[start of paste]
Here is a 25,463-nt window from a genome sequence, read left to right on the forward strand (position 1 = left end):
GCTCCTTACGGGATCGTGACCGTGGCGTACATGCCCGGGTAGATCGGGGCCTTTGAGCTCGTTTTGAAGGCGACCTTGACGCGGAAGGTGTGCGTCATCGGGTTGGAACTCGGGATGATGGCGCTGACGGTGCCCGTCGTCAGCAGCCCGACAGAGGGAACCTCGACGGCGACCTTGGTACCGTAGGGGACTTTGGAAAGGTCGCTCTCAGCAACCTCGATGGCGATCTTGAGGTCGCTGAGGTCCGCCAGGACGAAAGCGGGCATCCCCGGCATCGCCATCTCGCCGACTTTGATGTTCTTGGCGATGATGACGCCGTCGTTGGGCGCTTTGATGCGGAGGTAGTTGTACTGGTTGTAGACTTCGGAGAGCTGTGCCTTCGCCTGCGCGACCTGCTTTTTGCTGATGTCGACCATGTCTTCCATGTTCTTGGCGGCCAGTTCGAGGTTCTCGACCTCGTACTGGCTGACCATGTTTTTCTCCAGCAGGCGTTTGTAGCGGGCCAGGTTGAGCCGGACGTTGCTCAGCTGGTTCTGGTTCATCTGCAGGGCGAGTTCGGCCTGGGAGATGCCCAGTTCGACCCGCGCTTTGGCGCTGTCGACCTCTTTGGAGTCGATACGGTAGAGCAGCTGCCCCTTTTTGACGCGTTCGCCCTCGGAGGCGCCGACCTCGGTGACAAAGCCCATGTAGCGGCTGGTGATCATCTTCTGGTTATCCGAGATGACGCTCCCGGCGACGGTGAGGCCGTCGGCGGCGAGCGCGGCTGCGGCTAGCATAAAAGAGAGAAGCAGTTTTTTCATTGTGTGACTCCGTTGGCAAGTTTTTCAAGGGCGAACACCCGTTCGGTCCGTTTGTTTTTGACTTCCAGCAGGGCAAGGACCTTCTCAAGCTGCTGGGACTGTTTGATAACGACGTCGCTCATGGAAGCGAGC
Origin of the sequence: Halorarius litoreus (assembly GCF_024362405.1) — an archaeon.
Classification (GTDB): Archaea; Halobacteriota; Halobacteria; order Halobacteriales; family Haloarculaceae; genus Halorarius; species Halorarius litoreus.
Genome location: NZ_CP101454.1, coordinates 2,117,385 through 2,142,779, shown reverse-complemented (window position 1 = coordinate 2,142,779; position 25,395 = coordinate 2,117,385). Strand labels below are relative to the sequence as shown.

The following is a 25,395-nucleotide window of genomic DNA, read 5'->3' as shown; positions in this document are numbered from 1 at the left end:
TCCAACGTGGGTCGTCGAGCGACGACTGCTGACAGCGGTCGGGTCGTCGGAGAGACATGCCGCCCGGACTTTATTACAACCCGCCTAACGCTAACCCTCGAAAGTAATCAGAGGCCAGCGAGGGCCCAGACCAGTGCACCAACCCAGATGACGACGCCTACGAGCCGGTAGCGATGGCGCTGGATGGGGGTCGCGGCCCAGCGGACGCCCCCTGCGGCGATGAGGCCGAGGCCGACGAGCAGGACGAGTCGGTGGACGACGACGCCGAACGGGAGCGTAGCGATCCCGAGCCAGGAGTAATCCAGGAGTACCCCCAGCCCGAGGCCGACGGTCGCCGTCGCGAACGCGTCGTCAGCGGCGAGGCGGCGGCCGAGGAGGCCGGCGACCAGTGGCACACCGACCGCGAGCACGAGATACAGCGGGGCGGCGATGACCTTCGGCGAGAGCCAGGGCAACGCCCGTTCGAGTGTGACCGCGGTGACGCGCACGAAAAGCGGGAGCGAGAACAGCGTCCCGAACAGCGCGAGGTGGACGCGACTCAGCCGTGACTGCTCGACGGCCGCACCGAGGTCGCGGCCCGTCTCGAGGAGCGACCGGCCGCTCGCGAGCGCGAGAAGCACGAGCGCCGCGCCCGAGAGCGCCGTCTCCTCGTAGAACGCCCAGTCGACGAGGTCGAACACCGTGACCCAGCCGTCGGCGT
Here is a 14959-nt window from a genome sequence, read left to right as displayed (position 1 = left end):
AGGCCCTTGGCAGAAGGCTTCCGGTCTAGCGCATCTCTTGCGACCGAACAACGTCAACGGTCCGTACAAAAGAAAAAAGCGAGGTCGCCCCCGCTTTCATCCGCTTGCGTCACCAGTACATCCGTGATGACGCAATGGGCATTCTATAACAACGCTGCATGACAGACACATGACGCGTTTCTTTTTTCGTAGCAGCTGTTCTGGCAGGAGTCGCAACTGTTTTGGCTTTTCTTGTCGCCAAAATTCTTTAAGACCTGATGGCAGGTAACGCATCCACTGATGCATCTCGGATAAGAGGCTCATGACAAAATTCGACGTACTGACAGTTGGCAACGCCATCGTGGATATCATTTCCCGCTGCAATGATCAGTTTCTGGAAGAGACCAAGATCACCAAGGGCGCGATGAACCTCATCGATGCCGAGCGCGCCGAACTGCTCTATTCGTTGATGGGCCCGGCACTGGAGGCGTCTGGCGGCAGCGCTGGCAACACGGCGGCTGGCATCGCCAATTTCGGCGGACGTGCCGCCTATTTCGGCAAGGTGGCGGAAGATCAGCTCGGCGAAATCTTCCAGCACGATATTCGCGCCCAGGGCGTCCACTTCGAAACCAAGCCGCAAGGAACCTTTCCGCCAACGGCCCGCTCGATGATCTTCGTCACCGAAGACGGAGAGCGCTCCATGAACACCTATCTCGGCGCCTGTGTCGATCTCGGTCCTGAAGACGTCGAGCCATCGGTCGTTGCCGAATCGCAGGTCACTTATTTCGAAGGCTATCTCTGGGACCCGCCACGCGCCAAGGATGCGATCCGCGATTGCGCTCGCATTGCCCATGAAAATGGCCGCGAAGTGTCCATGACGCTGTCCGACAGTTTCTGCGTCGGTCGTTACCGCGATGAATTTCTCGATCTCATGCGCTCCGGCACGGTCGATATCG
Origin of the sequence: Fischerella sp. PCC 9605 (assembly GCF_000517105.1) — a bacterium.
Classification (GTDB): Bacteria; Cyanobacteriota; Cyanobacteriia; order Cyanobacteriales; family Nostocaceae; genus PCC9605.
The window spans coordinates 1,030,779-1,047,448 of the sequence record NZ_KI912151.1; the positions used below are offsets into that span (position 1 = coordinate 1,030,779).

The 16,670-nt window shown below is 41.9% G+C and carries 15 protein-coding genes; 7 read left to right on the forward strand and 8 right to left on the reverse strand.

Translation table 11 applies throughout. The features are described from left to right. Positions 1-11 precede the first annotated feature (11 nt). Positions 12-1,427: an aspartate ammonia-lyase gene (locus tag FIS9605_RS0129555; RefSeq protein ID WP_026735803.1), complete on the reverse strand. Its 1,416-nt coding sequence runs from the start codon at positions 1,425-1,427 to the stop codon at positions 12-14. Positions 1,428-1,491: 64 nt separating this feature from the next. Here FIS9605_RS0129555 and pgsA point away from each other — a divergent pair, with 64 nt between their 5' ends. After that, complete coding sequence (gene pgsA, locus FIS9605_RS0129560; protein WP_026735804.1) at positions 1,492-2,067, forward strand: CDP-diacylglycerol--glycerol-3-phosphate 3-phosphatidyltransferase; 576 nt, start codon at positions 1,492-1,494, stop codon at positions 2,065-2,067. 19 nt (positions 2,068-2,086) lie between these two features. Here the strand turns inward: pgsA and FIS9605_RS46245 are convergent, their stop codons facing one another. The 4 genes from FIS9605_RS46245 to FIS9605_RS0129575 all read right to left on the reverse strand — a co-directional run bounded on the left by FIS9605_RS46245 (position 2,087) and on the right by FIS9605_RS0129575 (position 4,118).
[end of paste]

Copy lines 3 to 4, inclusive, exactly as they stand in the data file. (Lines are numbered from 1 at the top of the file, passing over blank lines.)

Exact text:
Origin of the sequence: Halorarius litoreus (assembly GCF_024362405.1) — an archaeon.
Classification (GTDB): Archaea; Halobacteriota; Halobacteria; order Halobacteriales; family Haloarculaceae; genus Halorarius; species Halorarius litoreus.